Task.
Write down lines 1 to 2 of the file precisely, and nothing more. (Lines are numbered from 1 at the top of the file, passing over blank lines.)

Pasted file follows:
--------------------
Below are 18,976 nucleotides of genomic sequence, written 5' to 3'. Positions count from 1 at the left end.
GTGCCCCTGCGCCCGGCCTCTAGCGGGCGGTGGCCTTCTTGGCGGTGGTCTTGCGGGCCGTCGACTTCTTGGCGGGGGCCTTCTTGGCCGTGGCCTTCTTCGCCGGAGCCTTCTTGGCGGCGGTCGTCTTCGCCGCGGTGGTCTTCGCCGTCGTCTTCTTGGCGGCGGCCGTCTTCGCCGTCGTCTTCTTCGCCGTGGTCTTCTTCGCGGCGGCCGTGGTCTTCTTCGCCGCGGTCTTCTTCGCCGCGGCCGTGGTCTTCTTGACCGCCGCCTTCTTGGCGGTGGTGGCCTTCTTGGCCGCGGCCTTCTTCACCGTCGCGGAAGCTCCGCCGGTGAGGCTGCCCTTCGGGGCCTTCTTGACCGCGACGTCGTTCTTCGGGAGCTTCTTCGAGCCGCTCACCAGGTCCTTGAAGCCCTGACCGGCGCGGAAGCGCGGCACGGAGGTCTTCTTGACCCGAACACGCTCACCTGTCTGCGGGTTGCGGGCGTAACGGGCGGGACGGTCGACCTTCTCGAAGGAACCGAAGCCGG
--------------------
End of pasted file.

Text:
Below are 18,976 nucleotides of genomic sequence, written 5' to 3'. Positions count from 1 at the left end.
GTGCCCCTGCGCCCGGCCTCTAGCGGGCGGTGGCCTTCTTGGCGGTGGTCTTGCGGGCCGTCGACTTCTTGGCGGGGGCCTTCTTGGCCGTGGCCTTCTTCGCCGGAGCCTTCTTGGCGGCGGTCGTCTTCGCCGCGGTGGTCTTCGCCGTCGTCTTCTTGGCGGCGGCCGTCTTCGCCGTCGTCTTCTTCGCCGTGGTCTTCTTCGCGGCGGCCGTGGTCTTCTTCGCCGCGGTCTTCTTCGCCGCGGCCGTGGTCTTCTTGACCGCCGCCTTCTTGGCGGTGGTGGCCTTCTTGGCCGCGGCCTTCTTCACCGTCGCGGAAGCTCCGCCGGTGAGGCTGCCCTTCGGGGCCTTCTTGACCGCGACGTCGTTCTTCGGGAGCTTCTTCGAGCCGCTCACCAGGTCCTTGAAGCCCTGACCGGCGCGGAAGCGCGGCACGGAGGTCTTCTTGACCCGAACACGCTCACCTGTCTGCGGGTTGCGGGCGTAACGGGCGGGACGGTCGACCTTCTCGAAGGAACCGAAGCCGG